Otherwise you’re not going to have the impact that Phil talked about. So the path that we wanted to be able to guide was U.S. government commitment to aggressively support American science and engineering expertise to improve and then distribute cook stoves in developing countries. The findings are summarized in a report that we’re about to release called Research Road Map for Improved Cook Stove Development and Deployment. That road map sort of summarizes where things are with cook stove science technology and manufacturing at the present time and there are some very bright lights there. Things are not where we need them to be, particularly in the emissions area, but there are some serious and rational starts, and those need to be monitored closely. Then we go on to label the research areas that we think are important. Some of them as you can see you would guess, but some of them were quite unexpected. And scale up strategies, and of course we provide a program organization that includes a management structure and a budget. This is the cover of the report there on the right, and there are a few quotes there. One that addresses the climate change issue, I won’t read it to you. Another issue is affordability. It’s a question of what kind of return you’re going to get on your investment. There are a lot of places you can put money, you know, you could try to mitigate climate and improve health, and you have to evaluate those in an unprejudicial kind of comparison. And finally, the technological imperative -- and I will read that to you -- that’s a quote from the Economist magazine from late 2009. They did an article on cook stoves and it opened with this line which I thought was wonderful. “If user demand were the sole driver of innovation, the Biomass cooking stove would be one of the most sophisticated devices in the world.” It is used by three billion people on this planet, and it’s the most common appliance, and the oldest appliance on the planet. And it hasn’t been improved in about 25,000 years. People are cooking, if you look on the right, on three stone fires. It’s not right.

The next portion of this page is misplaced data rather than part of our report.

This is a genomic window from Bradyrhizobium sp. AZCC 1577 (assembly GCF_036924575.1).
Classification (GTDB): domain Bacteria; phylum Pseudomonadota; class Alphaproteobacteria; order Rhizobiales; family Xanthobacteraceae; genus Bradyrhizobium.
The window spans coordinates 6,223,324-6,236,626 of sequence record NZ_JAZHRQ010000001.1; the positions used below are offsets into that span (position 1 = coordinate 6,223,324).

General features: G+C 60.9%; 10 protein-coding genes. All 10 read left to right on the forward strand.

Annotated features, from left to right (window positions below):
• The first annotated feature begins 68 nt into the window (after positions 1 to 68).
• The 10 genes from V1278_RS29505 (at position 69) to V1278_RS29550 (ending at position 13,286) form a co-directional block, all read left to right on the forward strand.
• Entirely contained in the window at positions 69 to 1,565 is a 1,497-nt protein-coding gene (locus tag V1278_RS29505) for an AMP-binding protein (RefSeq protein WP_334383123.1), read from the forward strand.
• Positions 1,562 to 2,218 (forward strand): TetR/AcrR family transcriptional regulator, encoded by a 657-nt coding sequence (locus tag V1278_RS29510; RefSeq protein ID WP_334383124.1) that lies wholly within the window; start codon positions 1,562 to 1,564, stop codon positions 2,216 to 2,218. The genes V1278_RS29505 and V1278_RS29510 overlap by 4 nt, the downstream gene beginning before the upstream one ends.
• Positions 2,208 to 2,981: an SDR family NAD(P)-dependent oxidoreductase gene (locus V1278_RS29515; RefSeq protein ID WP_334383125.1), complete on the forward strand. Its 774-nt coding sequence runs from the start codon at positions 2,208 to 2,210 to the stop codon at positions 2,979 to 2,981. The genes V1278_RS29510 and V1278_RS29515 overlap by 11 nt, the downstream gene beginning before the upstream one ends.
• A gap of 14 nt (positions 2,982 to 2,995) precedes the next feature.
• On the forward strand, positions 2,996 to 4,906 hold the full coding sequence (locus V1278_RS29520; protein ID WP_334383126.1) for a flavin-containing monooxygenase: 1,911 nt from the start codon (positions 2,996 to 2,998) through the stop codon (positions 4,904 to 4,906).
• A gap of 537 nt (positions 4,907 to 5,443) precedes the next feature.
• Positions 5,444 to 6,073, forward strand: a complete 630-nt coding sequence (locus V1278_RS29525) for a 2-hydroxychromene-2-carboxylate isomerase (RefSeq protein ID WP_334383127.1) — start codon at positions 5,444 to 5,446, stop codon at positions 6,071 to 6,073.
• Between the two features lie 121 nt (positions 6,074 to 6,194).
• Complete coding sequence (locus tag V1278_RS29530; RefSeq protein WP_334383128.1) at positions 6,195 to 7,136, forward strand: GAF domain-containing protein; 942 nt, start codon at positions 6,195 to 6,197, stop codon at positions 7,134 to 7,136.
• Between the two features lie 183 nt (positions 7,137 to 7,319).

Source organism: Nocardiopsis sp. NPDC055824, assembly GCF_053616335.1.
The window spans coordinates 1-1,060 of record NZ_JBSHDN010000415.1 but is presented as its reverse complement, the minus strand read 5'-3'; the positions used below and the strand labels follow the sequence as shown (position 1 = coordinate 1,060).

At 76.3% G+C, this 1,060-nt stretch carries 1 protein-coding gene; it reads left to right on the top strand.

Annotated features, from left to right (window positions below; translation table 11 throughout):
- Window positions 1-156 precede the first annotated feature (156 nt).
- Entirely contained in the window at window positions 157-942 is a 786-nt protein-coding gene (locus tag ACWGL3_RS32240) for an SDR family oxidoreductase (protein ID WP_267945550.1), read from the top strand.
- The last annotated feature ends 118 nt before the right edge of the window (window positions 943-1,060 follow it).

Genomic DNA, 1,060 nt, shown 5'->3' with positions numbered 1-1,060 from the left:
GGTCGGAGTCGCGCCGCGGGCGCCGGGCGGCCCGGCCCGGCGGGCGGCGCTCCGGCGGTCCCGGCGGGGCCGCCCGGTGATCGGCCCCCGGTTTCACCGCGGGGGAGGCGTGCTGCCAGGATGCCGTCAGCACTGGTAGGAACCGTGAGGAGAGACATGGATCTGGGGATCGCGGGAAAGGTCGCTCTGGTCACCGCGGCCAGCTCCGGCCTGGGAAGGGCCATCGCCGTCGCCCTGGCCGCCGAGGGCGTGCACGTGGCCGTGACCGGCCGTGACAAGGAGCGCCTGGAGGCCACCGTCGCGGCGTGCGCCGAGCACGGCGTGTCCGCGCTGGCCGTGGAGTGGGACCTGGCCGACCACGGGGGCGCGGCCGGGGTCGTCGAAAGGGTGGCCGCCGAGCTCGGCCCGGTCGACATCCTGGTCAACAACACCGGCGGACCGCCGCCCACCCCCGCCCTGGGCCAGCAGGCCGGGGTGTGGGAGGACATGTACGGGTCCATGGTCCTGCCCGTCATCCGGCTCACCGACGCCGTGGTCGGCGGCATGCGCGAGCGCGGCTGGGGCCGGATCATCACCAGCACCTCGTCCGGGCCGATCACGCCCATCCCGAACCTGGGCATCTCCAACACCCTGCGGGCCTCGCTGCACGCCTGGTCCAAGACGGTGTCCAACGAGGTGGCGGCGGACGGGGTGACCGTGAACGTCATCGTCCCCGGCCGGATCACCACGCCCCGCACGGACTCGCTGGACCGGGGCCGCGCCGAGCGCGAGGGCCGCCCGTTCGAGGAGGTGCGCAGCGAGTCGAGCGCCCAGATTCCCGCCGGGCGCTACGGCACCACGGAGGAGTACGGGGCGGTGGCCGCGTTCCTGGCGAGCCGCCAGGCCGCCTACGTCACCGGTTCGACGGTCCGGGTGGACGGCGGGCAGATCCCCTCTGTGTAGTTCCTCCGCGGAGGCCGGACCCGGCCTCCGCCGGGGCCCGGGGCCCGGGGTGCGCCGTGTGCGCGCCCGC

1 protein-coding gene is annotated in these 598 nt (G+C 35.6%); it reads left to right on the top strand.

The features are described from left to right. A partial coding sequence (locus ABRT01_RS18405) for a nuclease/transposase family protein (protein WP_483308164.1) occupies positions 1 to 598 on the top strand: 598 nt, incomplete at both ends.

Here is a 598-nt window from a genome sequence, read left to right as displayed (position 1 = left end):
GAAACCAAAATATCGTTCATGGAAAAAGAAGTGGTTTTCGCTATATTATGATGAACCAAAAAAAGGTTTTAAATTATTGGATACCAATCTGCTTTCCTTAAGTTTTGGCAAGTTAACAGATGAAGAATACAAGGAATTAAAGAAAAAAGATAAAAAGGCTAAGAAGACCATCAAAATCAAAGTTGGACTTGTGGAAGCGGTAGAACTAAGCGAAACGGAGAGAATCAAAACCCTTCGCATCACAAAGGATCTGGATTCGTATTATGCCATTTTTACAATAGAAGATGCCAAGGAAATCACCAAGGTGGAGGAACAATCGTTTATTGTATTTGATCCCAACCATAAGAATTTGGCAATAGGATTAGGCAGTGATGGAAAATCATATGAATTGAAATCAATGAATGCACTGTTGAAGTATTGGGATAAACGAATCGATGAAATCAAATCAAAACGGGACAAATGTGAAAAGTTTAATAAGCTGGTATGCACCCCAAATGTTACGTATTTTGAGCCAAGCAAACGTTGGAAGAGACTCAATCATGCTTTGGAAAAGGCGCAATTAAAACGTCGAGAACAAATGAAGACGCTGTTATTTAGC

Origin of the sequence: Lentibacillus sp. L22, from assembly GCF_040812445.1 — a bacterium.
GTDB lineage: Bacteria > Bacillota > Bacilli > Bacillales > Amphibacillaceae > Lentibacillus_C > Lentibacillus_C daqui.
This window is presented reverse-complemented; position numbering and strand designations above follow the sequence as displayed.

That’s the technological imperative. We proposed a comprehensive program and it looks expensive. It’s a hundred million dollars over 10 years, but we claim it’s appropriate to the opportunity. I apologize again for the quality in the detail in the slide on the right, but I think it’s an important space for the analysis of energy interventions, particularly household energy. On the left access is a measure of the cost of one ton of carbon elimination. And that’s a logarithmic scale that goes from one to 300. On the horizontal axis you have the quantity that’s not as obvious -- it’s dollars per DALY. A DALY is a Disease-Adjusted Lost Year. So it’s a way of evaluating the cost of letting somebody live an additional productive year. And that runs six orders of magnitude, it runs from 100 to 100 million, and I will say more about calculations because there are a lot of assumptions involved when you make a calculation about the cost of mitigating carbon in the atmosphere, CO2 or CO2 equivalent. And you have to look at these numbers carefully, but what you can see -- I’m just going to focus on the two big blue dots very close to the origin are cook stoves in China and cook stoves in India. At the far right, at the top, is photovoltaic in China and photovoltaic in the United States. So in terms of health interventions, you do about 30,000 times better for your dollar working on cook stoves than you do putting in photovoltaics to remove pollutants from the atmosphere. And similarly you do about 100 times better in terms of removing carbon from the atmosphere per dollar invested.